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  • Writer's pictureMarc Viquez

Historic LaGrave Field to be Razed

A historic ballpark in Fort Worth, Texas, will be torn down in the coming months. The Tarrant Regional Water District Board of Directors (TRWD) voted Tuesday night to demolish the LaGrave Field after deeming it a public safety hazard.

The TRWD took control of the site in 2019 and had a contract with the Save LaGrave Foundation in the hopes of restoring the former home of the Fort Worth Cats, but ended the agreement with the foundation a year later. Since then, the TRWD has spent $200,000 annually on the property.

The current LaGrave Field opened in 2002 as the home of the newly formed Cats of the Central Baseball League. The original dugouts were repurposed as suites for up to 10 people, the original home plate was left intact, and a replica of the covered bleachers was constructed behind the right field walls. The Cats would cease operations after the 2014 season.

The original stadium opened in 1926 to replace the all-wooden Panther Park that opened in 1911. The Ft. Worth Panthers (Cats) had won 7 straight Texas League pennants, and fans flocked the ballpark by the thousands. A modern facility was built for the newfound interest in the team.

The concrete and steel structure had seating for 12,000 and offered a view of the nearby Trinity River and kept the Panther Park name. One of the people instrumental in the success of the Cats was minority stockholder and business manager Paul LaGrave. Little did he know that the stadium would bear his name after his untimely death at age 44 in January 1929.

The grandstands were destroyed on May 15, 1949 by fire. Fans would continue to watch baseball by bringing foldable chairs and finding seats on the first and third base bleachers. However, the following season, the stadium was rebuilt. The Cats would continue to play until 1958, returning for one final season in 1964.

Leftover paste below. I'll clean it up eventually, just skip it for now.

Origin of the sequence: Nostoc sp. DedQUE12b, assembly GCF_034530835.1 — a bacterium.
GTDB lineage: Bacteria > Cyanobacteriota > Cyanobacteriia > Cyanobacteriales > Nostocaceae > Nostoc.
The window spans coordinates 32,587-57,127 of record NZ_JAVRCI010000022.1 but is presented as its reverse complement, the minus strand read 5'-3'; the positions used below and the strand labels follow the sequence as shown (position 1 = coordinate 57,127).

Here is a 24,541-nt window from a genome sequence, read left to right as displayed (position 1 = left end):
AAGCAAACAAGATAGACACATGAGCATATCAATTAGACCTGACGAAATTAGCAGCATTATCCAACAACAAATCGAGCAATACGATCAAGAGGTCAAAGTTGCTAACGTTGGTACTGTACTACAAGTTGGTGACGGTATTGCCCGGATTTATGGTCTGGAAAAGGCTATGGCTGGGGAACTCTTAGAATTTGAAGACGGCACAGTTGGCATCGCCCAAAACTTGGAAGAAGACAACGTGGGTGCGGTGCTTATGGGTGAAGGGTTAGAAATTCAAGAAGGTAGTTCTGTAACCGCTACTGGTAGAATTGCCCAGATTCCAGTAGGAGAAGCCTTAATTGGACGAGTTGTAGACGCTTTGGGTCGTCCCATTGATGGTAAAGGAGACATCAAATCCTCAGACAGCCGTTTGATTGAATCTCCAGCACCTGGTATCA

Parts of the old ballpark would be sold off and transported throughout the state. St. Mary’s University and Marble High School purchased parts of the bleachers and light standards. A few floodlights were sent to the University of Texas-Pan American in Edinburg.

LaGrave Field was hoping to restore the city’s professional baseball history that began in 1884, but after sitting in squalid conditions and being home to vandalism and vagrants for almost a decade, the decision to raze it puts an end to its future as a home to a professional team.

The stadium sits on close to 350 acres of prime real estate and is part of the future Panther Island economic development. Several plans include a mixed-use waterfront district, possibly including apartments, businesses, and hotels or a waterfront destination.


Follow all of Marc’s stadium journeys on Twitter @ballparkhunter and his YouTube channel. Email at 

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